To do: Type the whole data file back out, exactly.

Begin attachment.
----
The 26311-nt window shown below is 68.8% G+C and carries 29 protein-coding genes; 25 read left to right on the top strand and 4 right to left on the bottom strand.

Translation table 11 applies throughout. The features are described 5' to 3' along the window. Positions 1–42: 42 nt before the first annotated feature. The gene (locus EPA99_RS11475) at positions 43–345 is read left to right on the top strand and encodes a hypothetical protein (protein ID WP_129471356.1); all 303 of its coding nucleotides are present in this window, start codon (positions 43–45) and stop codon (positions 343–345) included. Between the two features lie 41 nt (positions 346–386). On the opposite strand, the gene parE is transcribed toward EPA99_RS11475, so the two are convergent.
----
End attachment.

The 26311-nt window shown below is 68.8% G+C and carries 29 protein-coding genes; 25 read left to right on the top strand and 4 right to left on the bottom strand.

Translation table 11 applies throughout. The features are described 5' to 3' along the window. Positions 1–42: 42 nt before the first annotated feature. The gene (locus EPA99_RS11475) at positions 43–345 is read left to right on the top strand and encodes a hypothetical protein (protein ID WP_129471356.1); all 303 of its coding nucleotides are present in this window, start codon (positions 43–45) and stop codon (positions 343–345) included. Between the two features lie 41 nt (positions 346–386). On the opposite strand, the gene parE is transcribed toward EPA99_RS11475, so the two are convergent.